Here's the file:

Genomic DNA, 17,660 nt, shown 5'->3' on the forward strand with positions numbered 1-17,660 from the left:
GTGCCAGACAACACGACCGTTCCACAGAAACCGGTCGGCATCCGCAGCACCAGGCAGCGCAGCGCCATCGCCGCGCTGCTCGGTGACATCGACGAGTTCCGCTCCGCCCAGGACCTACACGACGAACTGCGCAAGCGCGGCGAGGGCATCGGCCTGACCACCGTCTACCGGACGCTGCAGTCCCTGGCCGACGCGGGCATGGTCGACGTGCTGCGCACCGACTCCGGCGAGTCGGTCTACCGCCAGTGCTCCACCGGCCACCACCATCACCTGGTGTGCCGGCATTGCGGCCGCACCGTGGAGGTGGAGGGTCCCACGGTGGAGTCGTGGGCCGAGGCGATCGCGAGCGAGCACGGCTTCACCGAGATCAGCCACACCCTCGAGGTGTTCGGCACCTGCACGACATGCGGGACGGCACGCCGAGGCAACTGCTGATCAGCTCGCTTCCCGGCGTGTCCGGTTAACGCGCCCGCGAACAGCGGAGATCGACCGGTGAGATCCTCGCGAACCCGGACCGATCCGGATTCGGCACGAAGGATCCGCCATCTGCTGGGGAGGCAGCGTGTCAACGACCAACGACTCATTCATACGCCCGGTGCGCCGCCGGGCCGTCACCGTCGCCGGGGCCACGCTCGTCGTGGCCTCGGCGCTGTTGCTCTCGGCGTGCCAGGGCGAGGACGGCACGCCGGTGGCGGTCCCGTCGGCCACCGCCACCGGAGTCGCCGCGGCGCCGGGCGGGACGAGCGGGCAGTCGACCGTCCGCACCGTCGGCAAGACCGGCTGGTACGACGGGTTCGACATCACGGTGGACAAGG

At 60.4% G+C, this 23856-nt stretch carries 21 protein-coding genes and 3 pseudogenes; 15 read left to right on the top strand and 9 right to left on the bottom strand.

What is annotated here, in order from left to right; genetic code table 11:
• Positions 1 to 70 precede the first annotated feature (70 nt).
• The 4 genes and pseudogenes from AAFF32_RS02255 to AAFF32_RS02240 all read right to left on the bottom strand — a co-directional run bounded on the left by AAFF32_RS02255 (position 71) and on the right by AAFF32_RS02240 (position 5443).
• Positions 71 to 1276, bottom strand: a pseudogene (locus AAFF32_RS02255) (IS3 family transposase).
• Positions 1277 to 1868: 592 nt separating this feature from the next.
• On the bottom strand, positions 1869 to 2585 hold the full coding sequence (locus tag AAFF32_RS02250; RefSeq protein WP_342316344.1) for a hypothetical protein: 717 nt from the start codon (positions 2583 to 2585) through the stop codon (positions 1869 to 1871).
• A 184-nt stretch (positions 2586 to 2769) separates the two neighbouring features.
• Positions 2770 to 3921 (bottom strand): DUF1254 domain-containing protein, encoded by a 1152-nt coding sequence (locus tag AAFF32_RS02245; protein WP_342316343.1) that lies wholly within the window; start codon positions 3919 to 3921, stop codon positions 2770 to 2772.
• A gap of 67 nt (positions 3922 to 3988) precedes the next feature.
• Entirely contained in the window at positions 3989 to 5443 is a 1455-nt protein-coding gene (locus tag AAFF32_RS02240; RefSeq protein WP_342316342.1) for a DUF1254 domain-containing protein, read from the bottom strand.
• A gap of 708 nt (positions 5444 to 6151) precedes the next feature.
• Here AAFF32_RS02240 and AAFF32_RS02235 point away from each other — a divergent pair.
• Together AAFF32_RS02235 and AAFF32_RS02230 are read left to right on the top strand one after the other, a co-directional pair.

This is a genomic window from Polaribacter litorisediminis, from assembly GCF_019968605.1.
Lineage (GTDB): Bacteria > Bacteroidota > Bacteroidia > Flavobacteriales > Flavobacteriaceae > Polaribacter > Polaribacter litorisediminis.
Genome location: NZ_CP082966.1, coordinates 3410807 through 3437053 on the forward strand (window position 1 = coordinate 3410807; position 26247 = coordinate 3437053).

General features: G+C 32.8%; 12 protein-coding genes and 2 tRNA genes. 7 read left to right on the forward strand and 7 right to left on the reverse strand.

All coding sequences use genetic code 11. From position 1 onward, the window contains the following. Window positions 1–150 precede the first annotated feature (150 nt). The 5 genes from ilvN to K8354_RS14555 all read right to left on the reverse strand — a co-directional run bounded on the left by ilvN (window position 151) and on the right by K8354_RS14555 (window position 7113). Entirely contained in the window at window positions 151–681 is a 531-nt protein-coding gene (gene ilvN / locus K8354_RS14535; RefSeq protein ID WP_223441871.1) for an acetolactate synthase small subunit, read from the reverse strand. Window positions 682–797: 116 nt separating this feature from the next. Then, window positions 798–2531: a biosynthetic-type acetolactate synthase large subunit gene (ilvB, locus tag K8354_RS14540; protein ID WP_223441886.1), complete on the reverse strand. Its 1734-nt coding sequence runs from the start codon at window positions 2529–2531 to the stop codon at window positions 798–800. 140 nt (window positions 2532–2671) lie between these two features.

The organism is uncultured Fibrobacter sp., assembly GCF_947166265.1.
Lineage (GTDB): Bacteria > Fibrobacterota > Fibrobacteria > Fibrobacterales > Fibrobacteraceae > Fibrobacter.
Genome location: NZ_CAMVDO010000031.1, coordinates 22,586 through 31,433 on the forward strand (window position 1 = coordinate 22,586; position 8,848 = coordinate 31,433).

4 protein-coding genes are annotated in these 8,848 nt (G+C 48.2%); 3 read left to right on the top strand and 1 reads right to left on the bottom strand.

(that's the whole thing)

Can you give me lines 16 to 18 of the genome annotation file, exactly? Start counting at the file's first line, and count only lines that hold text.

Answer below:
• Together AAFF32_RS02235 and AAFF32_RS02230 are read left to right on the top strand one after the other, a co-directional pair.

This is a genomic window from Polaribacter litorisediminis, from assembly GCF_019968605.1.
Lineage (GTDB): Bacteria > Bacteroidota > Bacteroidia > Flavobacteriales > Flavobacteriaceae > Polaribacter > Polaribacter litorisediminis.